Obama spoke on economy is not on the list of priorities for Texans

On Thursday, President Obama spoke to members of the Austin community on everything from Congressional gridlock to his love of good ole’ Texas barbecue — even making a headline-garnering trip to Franklin’s. There was one thing, however, that he seemed a bit hesitant to address: the refugee crisis currently being faced by the state at the border.
Like any good politician, his speech played to his strengths: the latest job report for one as well as the recovering economy. He even chose a UT student, public relations junior Kinsey Button, to introduce him, constantly referring to “Kinsey’s struggle” to pay for college in an attempt to personalize his speech. These anecdotal tactics are certainly not the first to be utilized, nor are they ineffective by any means. Obama’s strengths lie largely in the fact that he is relatable: He truly is the “people’s president.”
“Each day,” the president stated in his Thursday speech at the Paramount Theatre, “I will keep asking the same question: how can I help you?” Sadly, Texas constituents may have come away from the speech with that question left largely unanswered as the president failed to discuss the humanitarian crisis, choosing instead to focus solely on party strengths.
To Obama’s credit, the speech was primarily disclosed as one to discuss the economy. And in this sector, things have been looking good: Fifty-two straight months of job growth, an unemployment rate that’s at its lowest since 2008. These numbers are encouraging, and the Austin community applauded each point with resounding support.
“We’re fighting for an agenda that creates more good jobs… in American manufacturing, in construction,” Obama said. “This country succeeds when everybody has got a shot.”
Indeed, the economy seems to be getting back on its feet, and as a Democratic president appealing to one of the most conservative states in the nation, Obama can’t be faulted for boasting his successes on this front.
But in the wake of national crisis, we must ask: Where is our president’s presence?
The immigration debate is not a simple issue, nor can it be divided on clear-cut ideological lines. But the latest numbers illustrate the immediacy with which this crisis must be attended to. In the past two years, illegal immigration rates have quadrupled. And in true American style, it is attended to largely through finger-pointing and fighting proposals. Republicans want more troops to secure the border, and have moved to increase the amount of National Guard security. Democrats cite the number of apprehended immigrants that lead to a “backup in the system,” proposing a $3.8 billion dollar authorization to address the problem. The parties do have one thing in common, however: Each side balks at the idea of supporting the other. “The House is not just going to rubber-stamp what the administration wants us to do,” said U.S. Representative Mario Diaz-Balart (R – FL).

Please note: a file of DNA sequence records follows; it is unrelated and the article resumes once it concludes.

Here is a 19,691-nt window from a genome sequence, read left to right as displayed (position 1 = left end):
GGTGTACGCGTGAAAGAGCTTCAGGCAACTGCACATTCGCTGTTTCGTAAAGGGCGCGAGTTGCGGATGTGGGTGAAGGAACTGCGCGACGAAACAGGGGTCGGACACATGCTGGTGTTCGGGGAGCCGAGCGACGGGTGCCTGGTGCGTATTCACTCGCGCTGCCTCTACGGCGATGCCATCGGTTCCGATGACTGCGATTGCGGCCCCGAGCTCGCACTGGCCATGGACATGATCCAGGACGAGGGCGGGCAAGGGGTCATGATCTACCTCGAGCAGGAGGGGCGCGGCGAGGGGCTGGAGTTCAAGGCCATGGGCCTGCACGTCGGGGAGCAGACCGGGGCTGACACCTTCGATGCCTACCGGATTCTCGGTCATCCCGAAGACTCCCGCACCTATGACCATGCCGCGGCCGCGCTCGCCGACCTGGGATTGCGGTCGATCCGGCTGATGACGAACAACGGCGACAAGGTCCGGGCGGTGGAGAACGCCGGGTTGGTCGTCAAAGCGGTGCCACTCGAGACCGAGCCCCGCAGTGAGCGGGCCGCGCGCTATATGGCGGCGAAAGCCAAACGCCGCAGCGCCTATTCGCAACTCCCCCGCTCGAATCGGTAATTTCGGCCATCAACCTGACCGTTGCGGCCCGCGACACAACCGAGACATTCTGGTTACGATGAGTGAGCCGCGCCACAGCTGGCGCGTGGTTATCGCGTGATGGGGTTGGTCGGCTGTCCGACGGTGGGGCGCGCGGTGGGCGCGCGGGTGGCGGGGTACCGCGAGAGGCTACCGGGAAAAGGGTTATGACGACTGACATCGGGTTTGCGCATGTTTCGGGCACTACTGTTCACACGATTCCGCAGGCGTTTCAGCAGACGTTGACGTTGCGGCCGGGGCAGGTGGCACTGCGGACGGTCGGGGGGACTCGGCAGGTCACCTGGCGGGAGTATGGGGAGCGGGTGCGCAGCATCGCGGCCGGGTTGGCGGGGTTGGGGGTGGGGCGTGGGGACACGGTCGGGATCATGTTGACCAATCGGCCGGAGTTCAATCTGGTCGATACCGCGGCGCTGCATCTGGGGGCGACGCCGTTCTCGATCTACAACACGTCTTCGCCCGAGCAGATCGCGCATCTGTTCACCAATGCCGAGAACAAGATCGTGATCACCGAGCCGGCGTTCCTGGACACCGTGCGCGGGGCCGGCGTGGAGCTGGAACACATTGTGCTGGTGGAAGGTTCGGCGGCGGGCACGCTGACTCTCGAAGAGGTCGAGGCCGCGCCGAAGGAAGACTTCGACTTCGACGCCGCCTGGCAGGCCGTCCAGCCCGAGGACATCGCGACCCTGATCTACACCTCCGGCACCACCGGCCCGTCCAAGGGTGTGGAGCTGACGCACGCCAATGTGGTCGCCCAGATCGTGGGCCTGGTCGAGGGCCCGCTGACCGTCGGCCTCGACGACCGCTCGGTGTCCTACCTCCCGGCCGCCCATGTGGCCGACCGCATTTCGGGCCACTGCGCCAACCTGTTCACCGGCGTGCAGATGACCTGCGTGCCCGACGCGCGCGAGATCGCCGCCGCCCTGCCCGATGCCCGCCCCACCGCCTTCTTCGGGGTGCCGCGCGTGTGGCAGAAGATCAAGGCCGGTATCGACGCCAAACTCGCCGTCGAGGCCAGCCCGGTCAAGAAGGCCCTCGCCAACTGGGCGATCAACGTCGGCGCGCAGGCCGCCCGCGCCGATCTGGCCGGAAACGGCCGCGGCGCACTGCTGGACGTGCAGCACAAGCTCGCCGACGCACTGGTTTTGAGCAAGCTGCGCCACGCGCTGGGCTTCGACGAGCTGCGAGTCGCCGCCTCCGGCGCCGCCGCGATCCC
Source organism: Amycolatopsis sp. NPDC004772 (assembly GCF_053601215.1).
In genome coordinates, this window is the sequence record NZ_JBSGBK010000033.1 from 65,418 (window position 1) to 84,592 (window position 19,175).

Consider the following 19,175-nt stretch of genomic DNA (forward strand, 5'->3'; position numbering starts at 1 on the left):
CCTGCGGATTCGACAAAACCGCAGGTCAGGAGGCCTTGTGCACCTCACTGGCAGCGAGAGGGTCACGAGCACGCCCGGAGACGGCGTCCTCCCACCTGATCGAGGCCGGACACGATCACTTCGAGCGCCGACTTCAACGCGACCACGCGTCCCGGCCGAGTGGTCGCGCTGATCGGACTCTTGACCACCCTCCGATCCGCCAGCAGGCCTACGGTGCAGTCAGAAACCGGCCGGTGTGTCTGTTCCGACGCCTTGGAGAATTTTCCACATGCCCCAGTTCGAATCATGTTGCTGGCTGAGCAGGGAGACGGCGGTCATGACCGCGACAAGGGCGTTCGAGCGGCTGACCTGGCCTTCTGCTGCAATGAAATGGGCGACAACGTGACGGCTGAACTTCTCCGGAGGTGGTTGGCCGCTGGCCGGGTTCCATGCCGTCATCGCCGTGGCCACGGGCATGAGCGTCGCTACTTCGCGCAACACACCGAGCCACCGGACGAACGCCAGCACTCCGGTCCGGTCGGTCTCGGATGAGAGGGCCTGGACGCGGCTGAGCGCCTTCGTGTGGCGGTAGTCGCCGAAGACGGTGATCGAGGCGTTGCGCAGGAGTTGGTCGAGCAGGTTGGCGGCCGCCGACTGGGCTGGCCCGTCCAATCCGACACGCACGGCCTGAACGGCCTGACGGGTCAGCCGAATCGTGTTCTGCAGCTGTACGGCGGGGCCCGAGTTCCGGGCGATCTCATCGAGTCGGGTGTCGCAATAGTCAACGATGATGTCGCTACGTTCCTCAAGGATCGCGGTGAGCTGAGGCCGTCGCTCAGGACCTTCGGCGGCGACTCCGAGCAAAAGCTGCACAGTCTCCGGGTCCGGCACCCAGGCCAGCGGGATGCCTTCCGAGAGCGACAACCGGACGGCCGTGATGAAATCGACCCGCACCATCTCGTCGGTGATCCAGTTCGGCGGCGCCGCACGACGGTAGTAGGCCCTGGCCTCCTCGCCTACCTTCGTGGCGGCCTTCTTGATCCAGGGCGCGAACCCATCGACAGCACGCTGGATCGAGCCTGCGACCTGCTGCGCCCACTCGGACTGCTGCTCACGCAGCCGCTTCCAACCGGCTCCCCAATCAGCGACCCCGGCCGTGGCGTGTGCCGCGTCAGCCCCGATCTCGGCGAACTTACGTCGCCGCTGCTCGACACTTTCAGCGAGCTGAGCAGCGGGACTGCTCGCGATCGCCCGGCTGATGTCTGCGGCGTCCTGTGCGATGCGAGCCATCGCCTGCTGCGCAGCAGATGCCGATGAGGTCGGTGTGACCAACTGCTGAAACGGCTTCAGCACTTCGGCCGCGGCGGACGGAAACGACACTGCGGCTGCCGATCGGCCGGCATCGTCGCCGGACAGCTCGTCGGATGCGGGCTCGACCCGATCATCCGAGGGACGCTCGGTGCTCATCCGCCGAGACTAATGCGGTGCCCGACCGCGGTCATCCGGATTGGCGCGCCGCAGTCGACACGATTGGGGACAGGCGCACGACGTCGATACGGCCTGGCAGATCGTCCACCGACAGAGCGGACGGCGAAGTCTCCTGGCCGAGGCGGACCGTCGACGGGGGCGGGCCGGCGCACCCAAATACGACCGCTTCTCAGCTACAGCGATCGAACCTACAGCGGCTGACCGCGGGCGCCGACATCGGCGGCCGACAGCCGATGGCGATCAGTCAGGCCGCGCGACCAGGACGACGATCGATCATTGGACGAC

Little can be accomplished in this stubborn partisan standoff, but neither party seems willing to stand down on the issue.
Prompted by criticism from the right, Obama hastily reconfigured a meeting with Perry during his Dallas trip. But a trip to the border was noticeably off the agenda. His trip seemed to be more fundraising, less functional. More support-focused, less substance. This is not uncommon for presidents, and to pretend these trips aren’t essential to the political process would be naïve. But to so ardently gloss over the administration’s failures seems to come across as a bit irresponsible, and it has not gone unnoticed by the Texas community.
“I think Obama’s obviously a great orator, and really enjoyed his speech,” says Danielle Johnson, speech attendee and self-proclaimed progressive Republican. “But it just makes you wonder … when he noticeably ignores these prevalent issues. I mean, it’s a border crisis and he’s speaking in Texas. You’d think he’d tailor his agenda just a little.”